Hundreds of new paramedics and ambulances to be funded by £15m after intense winter crisis
- Credit: Archant
An extra 330 staff are to be recruited as part of a multi-million pound boost for the region's under-pressure ambulance service to help it cope with an intense rise in demand.
The East of England Ambulance Service Trust (EEAST) will also benefit from 160 more ambulances over the next three years as part of a funding increase which could see a rise of £15m between 2018/19 and 2019/20.
Robert Morton, EEAST's chief executive, said the resource will enable the ambulance service to meet rising demand across the region in the wake of one of the most difficult winters in its history, with one whistleblower claiming patients were left waiting several hours for ambulances.
But while welcoming the move, MPs have remained sceptical – with North Norfolk MP Norman Lamb saying he has 'lost confidence' in the leadership of EEAST following last winter's problems and does not believe they will spend the money 'wisely or effectively'.
Mr Morton said the money is 'an excellent step forward as we aim to ease the strain on our existing staff who work incredibly hard for patients'. He added: 'That strain has been evident particularly over the last few months, during the increased demand which winter pressures always brings to the NHS.'
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According to an EEAST service review in March, the new staff and fleet will help them meet a seven-minute Category 1 response time by the first quarter of 2019/20.
It assumes handover delays will return to 2015/16 levels for most acute hospitals in the region.
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Between mid-December last year and early January 2017, the region's NHS came under intense pressure as demand on services spiked.
While the region's MPs have welcomed the funding announcement, they doubt it alone will alleviate the pressures on the health service.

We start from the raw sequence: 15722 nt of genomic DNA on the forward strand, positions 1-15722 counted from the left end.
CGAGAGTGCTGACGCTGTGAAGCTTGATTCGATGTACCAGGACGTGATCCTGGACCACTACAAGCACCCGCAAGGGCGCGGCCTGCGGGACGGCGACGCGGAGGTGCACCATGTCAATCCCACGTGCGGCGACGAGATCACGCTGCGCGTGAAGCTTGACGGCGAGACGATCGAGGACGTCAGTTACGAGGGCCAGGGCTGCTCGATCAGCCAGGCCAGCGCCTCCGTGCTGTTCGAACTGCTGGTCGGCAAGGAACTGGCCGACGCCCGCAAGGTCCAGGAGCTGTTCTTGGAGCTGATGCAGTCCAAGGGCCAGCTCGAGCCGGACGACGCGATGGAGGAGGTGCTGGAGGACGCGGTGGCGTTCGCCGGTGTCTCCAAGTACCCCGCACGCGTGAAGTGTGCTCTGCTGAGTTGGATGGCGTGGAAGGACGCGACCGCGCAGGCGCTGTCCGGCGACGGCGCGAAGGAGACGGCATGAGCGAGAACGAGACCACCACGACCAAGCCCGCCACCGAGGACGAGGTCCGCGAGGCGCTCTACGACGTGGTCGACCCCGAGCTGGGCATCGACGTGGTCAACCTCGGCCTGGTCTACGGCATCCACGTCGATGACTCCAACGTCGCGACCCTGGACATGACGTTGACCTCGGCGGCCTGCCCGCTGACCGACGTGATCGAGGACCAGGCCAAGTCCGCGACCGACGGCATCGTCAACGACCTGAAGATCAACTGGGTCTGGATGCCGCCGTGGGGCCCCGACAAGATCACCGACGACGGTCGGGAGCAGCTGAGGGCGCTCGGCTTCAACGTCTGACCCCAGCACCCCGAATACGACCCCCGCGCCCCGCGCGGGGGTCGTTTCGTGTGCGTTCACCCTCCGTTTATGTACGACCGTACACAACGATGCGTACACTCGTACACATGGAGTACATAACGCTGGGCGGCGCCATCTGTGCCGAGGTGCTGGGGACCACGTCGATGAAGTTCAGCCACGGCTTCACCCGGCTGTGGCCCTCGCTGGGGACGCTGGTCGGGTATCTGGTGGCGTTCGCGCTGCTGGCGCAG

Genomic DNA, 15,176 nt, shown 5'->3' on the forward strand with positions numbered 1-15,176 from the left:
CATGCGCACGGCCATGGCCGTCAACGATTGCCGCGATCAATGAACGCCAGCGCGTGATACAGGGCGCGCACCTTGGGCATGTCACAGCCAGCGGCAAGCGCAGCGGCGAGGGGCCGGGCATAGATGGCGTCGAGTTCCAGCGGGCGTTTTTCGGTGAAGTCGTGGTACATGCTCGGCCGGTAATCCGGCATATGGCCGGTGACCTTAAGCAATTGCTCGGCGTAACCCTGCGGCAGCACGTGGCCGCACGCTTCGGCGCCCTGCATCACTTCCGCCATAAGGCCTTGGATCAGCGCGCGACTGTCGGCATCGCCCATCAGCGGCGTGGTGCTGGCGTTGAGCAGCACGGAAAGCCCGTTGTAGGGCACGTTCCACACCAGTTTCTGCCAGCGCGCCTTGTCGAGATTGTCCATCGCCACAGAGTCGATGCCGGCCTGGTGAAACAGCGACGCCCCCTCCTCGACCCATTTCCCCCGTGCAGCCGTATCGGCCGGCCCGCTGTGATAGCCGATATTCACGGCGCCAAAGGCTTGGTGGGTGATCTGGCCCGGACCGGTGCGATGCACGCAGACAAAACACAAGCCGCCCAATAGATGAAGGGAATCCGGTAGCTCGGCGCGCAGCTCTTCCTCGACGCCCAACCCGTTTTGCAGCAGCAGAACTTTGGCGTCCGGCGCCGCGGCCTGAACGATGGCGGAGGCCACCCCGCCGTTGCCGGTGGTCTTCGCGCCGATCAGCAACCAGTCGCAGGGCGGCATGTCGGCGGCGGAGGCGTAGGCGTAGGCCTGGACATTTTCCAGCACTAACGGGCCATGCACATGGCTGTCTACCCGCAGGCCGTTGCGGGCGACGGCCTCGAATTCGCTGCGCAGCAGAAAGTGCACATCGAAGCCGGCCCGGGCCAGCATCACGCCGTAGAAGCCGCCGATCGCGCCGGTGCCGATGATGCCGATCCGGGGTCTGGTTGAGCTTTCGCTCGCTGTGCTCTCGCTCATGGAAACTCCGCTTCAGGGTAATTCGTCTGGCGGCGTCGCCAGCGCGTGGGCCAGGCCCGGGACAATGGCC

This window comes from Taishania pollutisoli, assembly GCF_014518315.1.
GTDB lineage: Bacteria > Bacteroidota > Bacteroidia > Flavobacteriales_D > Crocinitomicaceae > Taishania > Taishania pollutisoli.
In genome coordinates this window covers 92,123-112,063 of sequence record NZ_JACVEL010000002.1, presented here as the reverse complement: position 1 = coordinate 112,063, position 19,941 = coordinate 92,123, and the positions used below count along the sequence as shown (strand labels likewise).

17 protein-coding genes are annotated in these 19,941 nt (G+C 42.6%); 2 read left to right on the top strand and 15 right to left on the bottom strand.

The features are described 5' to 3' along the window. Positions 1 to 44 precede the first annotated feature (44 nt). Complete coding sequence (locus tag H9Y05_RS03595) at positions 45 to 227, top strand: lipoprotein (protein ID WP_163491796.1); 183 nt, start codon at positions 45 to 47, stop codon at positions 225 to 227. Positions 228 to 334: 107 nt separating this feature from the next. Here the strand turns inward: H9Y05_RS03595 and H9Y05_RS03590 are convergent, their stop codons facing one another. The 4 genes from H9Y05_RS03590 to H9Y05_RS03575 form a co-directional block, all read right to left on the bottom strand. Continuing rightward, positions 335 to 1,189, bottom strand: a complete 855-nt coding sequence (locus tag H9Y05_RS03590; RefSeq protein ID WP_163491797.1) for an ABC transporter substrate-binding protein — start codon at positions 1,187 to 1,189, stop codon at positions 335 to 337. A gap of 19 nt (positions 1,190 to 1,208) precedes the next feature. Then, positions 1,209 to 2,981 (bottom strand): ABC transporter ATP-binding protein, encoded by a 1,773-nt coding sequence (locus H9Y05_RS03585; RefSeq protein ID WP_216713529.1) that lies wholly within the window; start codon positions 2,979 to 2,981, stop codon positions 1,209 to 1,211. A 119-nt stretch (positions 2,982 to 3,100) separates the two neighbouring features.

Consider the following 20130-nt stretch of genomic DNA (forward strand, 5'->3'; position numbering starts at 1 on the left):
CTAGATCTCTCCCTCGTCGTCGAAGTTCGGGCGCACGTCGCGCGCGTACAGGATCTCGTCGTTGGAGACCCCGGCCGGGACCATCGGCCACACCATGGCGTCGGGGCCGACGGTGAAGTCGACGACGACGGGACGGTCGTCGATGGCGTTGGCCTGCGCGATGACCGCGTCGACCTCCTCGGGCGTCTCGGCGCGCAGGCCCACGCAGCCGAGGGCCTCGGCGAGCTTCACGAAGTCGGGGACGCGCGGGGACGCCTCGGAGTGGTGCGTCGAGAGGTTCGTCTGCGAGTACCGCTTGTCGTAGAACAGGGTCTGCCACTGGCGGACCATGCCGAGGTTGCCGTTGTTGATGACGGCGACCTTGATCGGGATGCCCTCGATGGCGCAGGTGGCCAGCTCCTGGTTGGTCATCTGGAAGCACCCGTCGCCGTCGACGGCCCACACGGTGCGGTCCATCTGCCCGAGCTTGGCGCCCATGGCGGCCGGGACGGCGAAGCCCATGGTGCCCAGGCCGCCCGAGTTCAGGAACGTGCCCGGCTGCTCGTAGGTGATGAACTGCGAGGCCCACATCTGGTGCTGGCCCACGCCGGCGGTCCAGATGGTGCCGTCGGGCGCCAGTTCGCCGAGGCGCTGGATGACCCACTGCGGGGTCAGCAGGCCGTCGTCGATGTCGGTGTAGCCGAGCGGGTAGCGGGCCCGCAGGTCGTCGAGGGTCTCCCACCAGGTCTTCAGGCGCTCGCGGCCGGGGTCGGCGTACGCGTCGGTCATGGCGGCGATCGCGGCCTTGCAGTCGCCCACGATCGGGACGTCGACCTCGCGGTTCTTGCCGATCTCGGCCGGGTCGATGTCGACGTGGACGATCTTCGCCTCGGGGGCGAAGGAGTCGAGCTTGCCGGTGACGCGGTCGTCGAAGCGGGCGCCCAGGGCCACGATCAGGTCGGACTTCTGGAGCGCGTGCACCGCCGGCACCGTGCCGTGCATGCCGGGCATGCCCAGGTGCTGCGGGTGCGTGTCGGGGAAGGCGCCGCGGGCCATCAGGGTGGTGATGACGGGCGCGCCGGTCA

North Norfolk MP Norman Lamb said: 'The problem we have had has been endemic in the ambulance service for years and is not just about money.
'You have to look at the whole emergency care system and ensure hospitals have capacity to cope with the number of ambulances arriving.
'Unless you sort that out you won't resolve the problem or deliver a reliable, safe emergency care system.
'I have to conclude, after everything I have seen this winter, that I do not have confidence in the leadership of the ambulance service to use this money wisely or effectively. I believe change is necessary.'
He added he has raised his concerns on Thursday in a meeting with Deloitte, which is conducting a governance review of EEAST.
Norwich South MP Clive Lewis said the new money 'will not solve the fragmentation of the NHS, which is happening at a rate of knots'.
'Even though I am increasingly confident the new money will improve this particular service, they are still reliant on other parts of the NHS working properly,' he said.
'If that doesn't happen it doesn't make a difference how well the ambulance trust is funded.
'What was once an holistic whole has been broken up into an organisation of competing components with their own targets and set of priorities.
'It can't just be the ambulance service getting extra funding, we also need to ensure we have better integration in NHS services and acute services properly funded as well as primary health care.'
Six year investment contract
A consortium of 19 clinical commissioners have signed the six-year contract with the ambulance service.
The deal followed recommendations made in a report looking at the operational and financial needs of the trust.
It will see ambulance service funding increase from £225m in 2018/19 to £240m. However that is subject to 'activity remaining as predicted'.
Ed Garratt, chief officer for Ipswich and East Suffolk Clinical Commissioning Group (CCG), which is lead commissioner for the 19 CCGs which pay for EEAST services, said: 'Commissioners have committed significant additional investment over the next two years to increase both staffing and ambulance vehicle levels.
'Everyone involved is determined to make the necessary lasting improvements to enable well-supported staff to deliver the very best urgent care services for patients.'